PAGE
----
A homicidal cycling and running fanatic known for his meticulous nature in tracking his victims has been undone by location data from his Garmin GPS watch.
Police in Merseyside, in northwest England, announced that a jury last week found Mark Fellows, 38, guilty of two gangland murders: that of “career criminal” John Kinsella last year and gang member Paul Massey in 2015. Fellows was sentenced to life in prison without parole.
Kinsella was gunned down on 5 May 2018 by a masked hitman on a bicycle who was wearing a high-visibility vest with yellow markings and black tape that CCTV cameras easily picked up.
Steven Boyle, 36, also found guilty in the killing of Kinsella, gave testimony against Fellows and acted as his spotter in the slaying, according to the Liverpool Echo. Boyle received a sentence of 33 years to life.
As the Liverpool Echo reported in December, during a search of Fellows’ home following Kinsella’s killing, police had seized a Garmin Forerunner 10 GPS watch. A prosecutor pointed out that the seized watch matched one Fellows had been wearing in photos taken during a road race – the Bupa Great Manchester Run – on 10 May 2015.
Investigators had taken the watch to Professor James Last, an expert in satellite-based radio navigation, to see whether the gadget had ever been to the area near Massey’s home.
It had. Professor Last testified that the Garmin had been near the victim’s home on 29 April 2015: almost two months before he was gunned down with a submachine gun. Prosecutors said that the trip was Fellows’s reconnaissance mission.
The watch mapped out Fellows’s journey and his escape route: a 35-minute journey from Fellows’s home to a church where he had lain in wait for Kinsella to take a walk with his pregnant girlfriend, then Fellows’s return path across a field towards woods and a railway line.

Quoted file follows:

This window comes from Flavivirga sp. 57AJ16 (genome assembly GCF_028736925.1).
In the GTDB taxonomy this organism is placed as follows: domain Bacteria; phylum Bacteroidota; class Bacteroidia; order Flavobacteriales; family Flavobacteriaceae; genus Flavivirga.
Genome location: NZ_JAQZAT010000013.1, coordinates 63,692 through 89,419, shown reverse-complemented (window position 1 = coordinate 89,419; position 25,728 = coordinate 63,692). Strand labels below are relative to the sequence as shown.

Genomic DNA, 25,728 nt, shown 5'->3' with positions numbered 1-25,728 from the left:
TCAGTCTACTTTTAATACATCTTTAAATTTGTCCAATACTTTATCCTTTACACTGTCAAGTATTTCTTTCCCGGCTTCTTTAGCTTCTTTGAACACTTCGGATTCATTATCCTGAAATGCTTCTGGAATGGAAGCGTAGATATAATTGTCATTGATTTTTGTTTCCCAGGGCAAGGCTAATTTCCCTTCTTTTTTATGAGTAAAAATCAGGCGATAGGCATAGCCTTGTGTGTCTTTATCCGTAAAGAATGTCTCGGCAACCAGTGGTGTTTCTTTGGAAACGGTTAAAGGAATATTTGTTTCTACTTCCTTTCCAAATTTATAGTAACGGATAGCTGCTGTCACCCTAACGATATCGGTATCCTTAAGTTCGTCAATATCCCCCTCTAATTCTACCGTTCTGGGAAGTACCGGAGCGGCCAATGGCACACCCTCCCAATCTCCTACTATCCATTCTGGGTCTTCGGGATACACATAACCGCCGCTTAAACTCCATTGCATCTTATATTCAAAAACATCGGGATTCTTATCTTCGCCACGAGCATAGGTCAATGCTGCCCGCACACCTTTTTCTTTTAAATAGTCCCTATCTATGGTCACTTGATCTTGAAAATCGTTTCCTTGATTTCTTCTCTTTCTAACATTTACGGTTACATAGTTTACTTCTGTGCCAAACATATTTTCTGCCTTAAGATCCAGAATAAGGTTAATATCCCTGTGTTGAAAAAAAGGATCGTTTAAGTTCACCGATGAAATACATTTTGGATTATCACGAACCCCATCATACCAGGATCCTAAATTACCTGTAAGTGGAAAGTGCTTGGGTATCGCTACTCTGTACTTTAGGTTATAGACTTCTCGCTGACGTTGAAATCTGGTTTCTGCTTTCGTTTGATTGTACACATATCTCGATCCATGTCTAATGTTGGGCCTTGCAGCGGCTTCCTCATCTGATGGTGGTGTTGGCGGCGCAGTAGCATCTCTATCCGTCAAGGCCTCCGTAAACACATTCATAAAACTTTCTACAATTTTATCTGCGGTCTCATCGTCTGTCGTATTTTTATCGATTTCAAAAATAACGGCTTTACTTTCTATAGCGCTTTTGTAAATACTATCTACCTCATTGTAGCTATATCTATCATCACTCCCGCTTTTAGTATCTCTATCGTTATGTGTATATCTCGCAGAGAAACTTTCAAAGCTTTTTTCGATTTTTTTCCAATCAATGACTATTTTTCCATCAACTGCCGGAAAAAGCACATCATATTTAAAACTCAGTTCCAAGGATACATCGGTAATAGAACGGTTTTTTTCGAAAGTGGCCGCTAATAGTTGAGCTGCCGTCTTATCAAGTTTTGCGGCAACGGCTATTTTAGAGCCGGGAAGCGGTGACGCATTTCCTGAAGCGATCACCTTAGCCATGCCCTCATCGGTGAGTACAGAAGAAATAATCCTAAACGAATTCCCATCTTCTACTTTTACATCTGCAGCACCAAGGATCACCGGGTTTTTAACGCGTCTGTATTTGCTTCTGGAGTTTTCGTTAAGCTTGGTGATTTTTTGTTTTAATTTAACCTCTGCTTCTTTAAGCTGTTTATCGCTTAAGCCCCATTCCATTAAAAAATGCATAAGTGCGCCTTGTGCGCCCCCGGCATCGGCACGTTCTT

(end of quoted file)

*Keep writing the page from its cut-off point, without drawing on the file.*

The Garmin also provided useful evidence regarding its wearer’s speed. Professor Last told the court that the Garmin wearer initially traveled around 12mph, suggesting that he was on a bike.
Professor Last said that the Garmin wearer slowed down to about 3mph on the grassland area, consistent with walking. Besides the Garmin GPS data, Professor Last also examined a TomTom Start satellite navigation system that police found in a car, and that prosecutors say was strongly associated with Fellows.
The TomTom data – the “Tomtology report” – showed that it often set off from an area near Fellows’s home and visited two locations that the prosecutor said were of interest in the investigation: one close to the home of a man with a van that prosecutors said Fellows used, and another area in which a mobile phone tied to Fellows was used, as the Liverpool Echo reports.
Given that CCTV repeatedly caught footage of Fellows on a bike, clad in the luminous yellow markings and covered with the black tape of his high-visibility jacket, police had already suspected that they knew who killed Kinsella.
Kinsella’s killing had commonalities with Massey’s murder. But it was the Garmin data that tied the two together, the Echo reports: the location data provided “key evidence” in the Massey murder, said the local paper.
Other device-based convictions
Other convictions based on location data have included the pivotal Carpenter v. United States, which concerned a Radio Shack robbery and the privacy of the phone location data that got the robber convicted. In June 2018, the Supreme Court ruled it unlawful for law enforcement and federal agencies to access cellphone location records without a warrant.
The legal arguments in Carpenter have gone on to inform subsequent decisions, including one from last week in which a judge ruled that in the US, the Feds can’t force you to unlock your phone with biometrics, including your finger, iris or face.